Career Development

What Does a Dog Handler Do?

Find out what a dog handler does, how to get this job, and what it takes to succeed as a dog handler.

Dog handlers are responsible for the care and training of dogs used by law enforcement, military organizations, search and rescue teams, and other government agencies. They’re often on the front lines when it comes to dealing with dangerous situations or criminal activity.

Dog handlers must be able to handle a wide range of responsibilities in this role. They may need to train their dog to perform specific tasks, such as searching for explosives or tracking down suspects. They may also need to provide medical attention to their canine partner if they get injured during training or on the job.

Dog Handler Job Duties

Dog handlers have a wide range of responsibilities, which can include:

  • Communicating with other members of the team, including the handler and other handlers, in order to coordinate their efforts during search and rescue operations
  • Evaluating the physical condition of the dog and deciding whether it is fit for duty
  • Teaching the dog basic obedience commands such as sit, stay, heel, drop it, etc.
  • Maintaining the dog’s physical health by providing adequate nutrition and exercise
  • Training the dog to be able to work in stressful situations such as in high traffic areas or around large groups of people
  • Handling the dog during searches for missing persons or evidence in criminal cases
  • Determining the best way to communicate with the dog, whether through verbal commands or hand signals
  • Explaining the dog’s behavior to others involved in the search so that they can understand what the dog may have discovered
  • Training the dog to recognize different scents such as specific chemicals used in manufacturing plants that might indicate an environmental hazard

Dog Handler Salary & Outlook

Dog handlers’ salaries vary depending on their level of experience, the size of the dog they are handling, and the type of work they are doing. They may also receive additional compensation in the form of overtime pay or bonuses.

  • Median Annual Salary: $36,000 ($17.31/hour)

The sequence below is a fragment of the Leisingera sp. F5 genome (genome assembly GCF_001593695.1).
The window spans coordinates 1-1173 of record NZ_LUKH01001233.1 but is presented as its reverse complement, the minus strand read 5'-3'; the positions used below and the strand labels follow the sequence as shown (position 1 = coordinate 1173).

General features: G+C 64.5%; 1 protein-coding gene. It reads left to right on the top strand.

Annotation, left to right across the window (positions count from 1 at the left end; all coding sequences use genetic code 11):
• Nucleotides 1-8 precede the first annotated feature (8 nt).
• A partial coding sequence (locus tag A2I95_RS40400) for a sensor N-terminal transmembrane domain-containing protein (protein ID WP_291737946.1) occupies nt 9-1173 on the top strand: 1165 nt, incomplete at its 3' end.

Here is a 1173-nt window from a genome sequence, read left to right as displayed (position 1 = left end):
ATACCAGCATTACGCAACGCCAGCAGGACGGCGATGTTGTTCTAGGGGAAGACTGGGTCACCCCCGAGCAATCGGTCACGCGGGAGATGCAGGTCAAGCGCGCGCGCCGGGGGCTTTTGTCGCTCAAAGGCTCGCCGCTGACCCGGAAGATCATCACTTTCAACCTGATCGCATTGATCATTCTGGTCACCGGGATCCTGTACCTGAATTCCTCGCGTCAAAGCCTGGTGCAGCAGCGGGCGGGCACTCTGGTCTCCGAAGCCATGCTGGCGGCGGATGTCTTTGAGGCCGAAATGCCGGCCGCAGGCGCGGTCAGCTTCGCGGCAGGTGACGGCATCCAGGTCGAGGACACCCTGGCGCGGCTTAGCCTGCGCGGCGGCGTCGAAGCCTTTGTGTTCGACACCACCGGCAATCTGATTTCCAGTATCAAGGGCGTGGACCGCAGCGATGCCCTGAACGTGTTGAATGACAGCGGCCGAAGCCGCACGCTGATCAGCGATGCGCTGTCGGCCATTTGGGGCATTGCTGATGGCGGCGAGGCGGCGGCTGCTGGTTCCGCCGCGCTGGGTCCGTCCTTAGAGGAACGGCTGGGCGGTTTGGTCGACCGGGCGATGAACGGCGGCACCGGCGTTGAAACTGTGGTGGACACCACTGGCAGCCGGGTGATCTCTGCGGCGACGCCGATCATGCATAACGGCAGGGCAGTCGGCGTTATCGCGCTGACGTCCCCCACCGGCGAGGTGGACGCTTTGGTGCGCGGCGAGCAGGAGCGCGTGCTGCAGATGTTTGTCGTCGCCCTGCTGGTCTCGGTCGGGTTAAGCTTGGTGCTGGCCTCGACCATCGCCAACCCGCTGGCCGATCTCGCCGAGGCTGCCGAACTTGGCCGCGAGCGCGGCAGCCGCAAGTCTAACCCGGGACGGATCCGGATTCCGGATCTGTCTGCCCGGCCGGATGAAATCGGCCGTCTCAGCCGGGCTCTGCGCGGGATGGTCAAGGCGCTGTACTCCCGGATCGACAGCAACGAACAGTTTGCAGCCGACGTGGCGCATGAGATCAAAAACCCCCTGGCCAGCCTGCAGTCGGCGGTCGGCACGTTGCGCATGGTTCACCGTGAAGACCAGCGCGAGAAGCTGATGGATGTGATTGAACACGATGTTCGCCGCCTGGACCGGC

• Top 10% Annual Salary: $54,500 ($26.2/hour)

The employment of dog handlers is expected to grow much faster than average over the next decade.

Dog handlers will be needed to work with police and military forces, as well as with private security firms, because demand for these services will increase. As the use of dogs in law enforcement increases, more dog handlers will be needed to provide canine units for their departments.

Related: Dog Handler Interview Questions and Answers

Dog Handler Job Requirements

A dog handler typically needs to have the following qualifications:

Education: Most dog handlers have at least a high school diploma or equivalent. Some handlers choose to pursue a college degree in animal science or a related field. A college degree is not required to become a dog handler, but it can help you advance your career.

Training & Experience: Dog handlers typically receive on-the-job training. This training may include learning about the organization’s policies and procedures, safety practices and the specific needs of the dogs. Training may also include learning how to handle the dogs and how to interact with them.

Some dog handlers may receive additional training before beginning work with a new organization. This additional training may include learning about the specific needs of the dogs and the organization’s policies and procedures.

Certifications & Licenses: Some companies may require dog handlers to pass a certification test to show their understanding of a dog’s behavior.

Dog Handler Skills